July 17, 2013
Sex assignment of ancient samples from shotgun sequencing data
Interestingly, many of the ancient European samples that appeared over the last couple of years turn out to be male, and so do some Neandertals; the latter might be especially important, because the available high-coverage Neandertal genome appears to be a female; while we do know about the divergence of modern human and Neandertal autosomal DNA and mtDNA, we have no clue, at the moment about the Y-chromosome MRCA of modern humans and Neandertals; it's not clear to me how good the DNA from the Neandertal males.
A version of the paper has been posted here.
Journal of Archaeological Science Available online 14 July 2013
Accurate sex identification of ancient human remains using DNA shotgun sequencing
Pontus Skoglund et al.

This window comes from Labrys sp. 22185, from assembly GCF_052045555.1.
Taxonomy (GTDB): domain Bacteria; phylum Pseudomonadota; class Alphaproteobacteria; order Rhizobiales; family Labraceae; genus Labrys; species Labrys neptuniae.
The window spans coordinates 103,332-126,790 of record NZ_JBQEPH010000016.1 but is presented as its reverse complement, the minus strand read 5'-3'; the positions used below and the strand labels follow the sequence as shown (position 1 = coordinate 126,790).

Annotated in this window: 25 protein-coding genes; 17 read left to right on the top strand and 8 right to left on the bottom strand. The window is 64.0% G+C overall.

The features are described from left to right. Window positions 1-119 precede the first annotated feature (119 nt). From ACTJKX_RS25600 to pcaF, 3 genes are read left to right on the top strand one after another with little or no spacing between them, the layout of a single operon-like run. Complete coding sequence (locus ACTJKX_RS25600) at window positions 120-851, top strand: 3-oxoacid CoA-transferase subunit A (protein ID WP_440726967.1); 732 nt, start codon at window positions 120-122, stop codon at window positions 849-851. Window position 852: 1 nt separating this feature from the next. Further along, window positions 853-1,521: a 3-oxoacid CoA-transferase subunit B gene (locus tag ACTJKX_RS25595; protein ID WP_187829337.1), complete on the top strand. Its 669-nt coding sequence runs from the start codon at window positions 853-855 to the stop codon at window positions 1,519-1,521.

Accurate identification of the biological sex of ancient remains is vital for critically testing hypotheses about social structure in prehistoric societies. However, morphological methods are imprecise for juvenile individuals and fragmentary remains, and molecular methods that rely on particular sex-specific marker loci such as the amelogenin gene suffer from allelic dropout and sensitivity to modern contamination. Analyzing shotgun sequencing data from 14 present-day humans of known biological sex and 16 ancient individuals from a time span of 100 to ~70,000 years ago, we show that even relatively sparse shotgun sequencing (about 100,000 human sequences) can be used to reliably identify chromosomal sex simply by considering the ratio of sequences aligning to the X and Y chromosomes, and highlight two examples where the genetic assignments indicate morphological misassignment. Furthermore, we show that accurate sex identification of highly degraded remains can be performed in the presence of substantial amounts of present-day contamination by utilizing the signature of cytosine deamination, a characteristic feature of ancient DNA.